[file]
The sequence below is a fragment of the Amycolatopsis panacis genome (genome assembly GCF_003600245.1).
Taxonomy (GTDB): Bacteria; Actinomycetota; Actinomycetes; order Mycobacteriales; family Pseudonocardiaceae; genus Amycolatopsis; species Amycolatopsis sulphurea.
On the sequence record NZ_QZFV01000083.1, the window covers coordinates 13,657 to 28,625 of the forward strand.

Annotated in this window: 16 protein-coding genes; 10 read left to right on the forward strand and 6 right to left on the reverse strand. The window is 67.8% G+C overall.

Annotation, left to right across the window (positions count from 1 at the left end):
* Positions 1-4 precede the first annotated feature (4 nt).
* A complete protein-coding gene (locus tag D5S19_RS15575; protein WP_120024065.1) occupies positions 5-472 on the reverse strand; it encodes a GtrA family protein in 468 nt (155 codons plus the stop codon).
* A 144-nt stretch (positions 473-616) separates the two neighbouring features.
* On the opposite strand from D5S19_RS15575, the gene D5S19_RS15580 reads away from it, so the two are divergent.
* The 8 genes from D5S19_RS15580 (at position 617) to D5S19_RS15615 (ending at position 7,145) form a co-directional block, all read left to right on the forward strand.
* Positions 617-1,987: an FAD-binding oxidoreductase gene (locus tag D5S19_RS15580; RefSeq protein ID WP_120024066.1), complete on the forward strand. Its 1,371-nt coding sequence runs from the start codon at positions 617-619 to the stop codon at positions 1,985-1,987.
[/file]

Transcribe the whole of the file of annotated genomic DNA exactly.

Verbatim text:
The sequence below is a fragment of the Amycolatopsis panacis genome (genome assembly GCF_003600245.1).
Taxonomy (GTDB): Bacteria; Actinomycetota; Actinomycetes; order Mycobacteriales; family Pseudonocardiaceae; genus Amycolatopsis; species Amycolatopsis sulphurea.
On the sequence record NZ_QZFV01000083.1, the window covers coordinates 13,657 to 28,625 of the forward strand.

Annotated in this window: 16 protein-coding genes; 10 read left to right on the forward strand and 6 right to left on the reverse strand. The window is 67.8% G+C overall.

Annotation, left to right across the window (positions count from 1 at the left end):
* Positions 1-4 precede the first annotated feature (4 nt).
* A complete protein-coding gene (locus tag D5S19_RS15575; protein WP_120024065.1) occupies positions 5-472 on the reverse strand; it encodes a GtrA family protein in 468 nt (155 codons plus the stop codon).
* A 144-nt stretch (positions 473-616) separates the two neighbouring features.
* On the opposite strand from D5S19_RS15575, the gene D5S19_RS15580 reads away from it, so the two are divergent.
* The 8 genes from D5S19_RS15580 (at position 617) to D5S19_RS15615 (ending at position 7,145) form a co-directional block, all read left to right on the forward strand.
* Positions 617-1,987: an FAD-binding oxidoreductase gene (locus tag D5S19_RS15580; RefSeq protein ID WP_120024066.1), complete on the forward strand. Its 1,371-nt coding sequence runs from the start codon at positions 617-619 to the stop codon at positions 1,985-1,987.